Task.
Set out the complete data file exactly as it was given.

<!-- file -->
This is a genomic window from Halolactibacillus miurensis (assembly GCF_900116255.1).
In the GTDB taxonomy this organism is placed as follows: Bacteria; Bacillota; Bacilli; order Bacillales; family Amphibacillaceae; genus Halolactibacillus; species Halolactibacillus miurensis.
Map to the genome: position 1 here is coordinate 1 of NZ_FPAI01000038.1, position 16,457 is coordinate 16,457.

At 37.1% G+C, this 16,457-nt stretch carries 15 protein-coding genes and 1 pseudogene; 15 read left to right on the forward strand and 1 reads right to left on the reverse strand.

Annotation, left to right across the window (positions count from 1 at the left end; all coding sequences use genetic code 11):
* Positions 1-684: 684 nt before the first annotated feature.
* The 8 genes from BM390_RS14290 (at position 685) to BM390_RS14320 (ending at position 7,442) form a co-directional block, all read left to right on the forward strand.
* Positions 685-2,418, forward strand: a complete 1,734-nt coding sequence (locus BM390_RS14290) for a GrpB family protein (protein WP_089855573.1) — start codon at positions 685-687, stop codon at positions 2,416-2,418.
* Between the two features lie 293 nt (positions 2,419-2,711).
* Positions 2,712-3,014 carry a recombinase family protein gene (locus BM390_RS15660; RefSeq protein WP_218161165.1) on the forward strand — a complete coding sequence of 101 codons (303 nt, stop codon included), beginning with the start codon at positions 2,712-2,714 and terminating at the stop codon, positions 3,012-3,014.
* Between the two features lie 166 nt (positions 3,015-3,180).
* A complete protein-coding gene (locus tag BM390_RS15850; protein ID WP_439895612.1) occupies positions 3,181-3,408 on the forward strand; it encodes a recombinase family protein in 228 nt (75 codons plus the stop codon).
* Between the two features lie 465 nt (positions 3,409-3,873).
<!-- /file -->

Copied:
This is a genomic window from Halolactibacillus miurensis (assembly GCF_900116255.1).
In the GTDB taxonomy this organism is placed as follows: Bacteria; Bacillota; Bacilli; order Bacillales; family Amphibacillaceae; genus Halolactibacillus; species Halolactibacillus miurensis.
Map to the genome: position 1 here is coordinate 1 of NZ_FPAI01000038.1, position 16,457 is coordinate 16,457.

At 37.1% G+C, this 16,457-nt stretch carries 15 protein-coding genes and 1 pseudogene; 15 read left to right on the forward strand and 1 reads right to left on the reverse strand.

Annotation, left to right across the window (positions count from 1 at the left end; all coding sequences use genetic code 11):
* Positions 1-684: 684 nt before the first annotated feature.
* The 8 genes from BM390_RS14290 (at position 685) to BM390_RS14320 (ending at position 7,442) form a co-directional block, all read left to right on the forward strand.
* Positions 685-2,418, forward strand: a complete 1,734-nt coding sequence (locus BM390_RS14290) for a GrpB family protein (protein WP_089855573.1) — start codon at positions 685-687, stop codon at positions 2,416-2,418.
* Between the two features lie 293 nt (positions 2,419-2,711).
* Positions 2,712-3,014 carry a recombinase family protein gene (locus BM390_RS15660; RefSeq protein WP_218161165.1) on the forward strand — a complete coding sequence of 101 codons (303 nt, stop codon included), beginning with the start codon at positions 2,712-2,714 and terminating at the stop codon, positions 3,012-3,014.
* Between the two features lie 166 nt (positions 3,015-3,180).
* A complete protein-coding gene (locus tag BM390_RS15850; protein ID WP_439895612.1) occupies positions 3,181-3,408 on the forward strand; it encodes a recombinase family protein in 228 nt (75 codons plus the stop codon).
* Between the two features lie 465 nt (positions 3,409-3,873).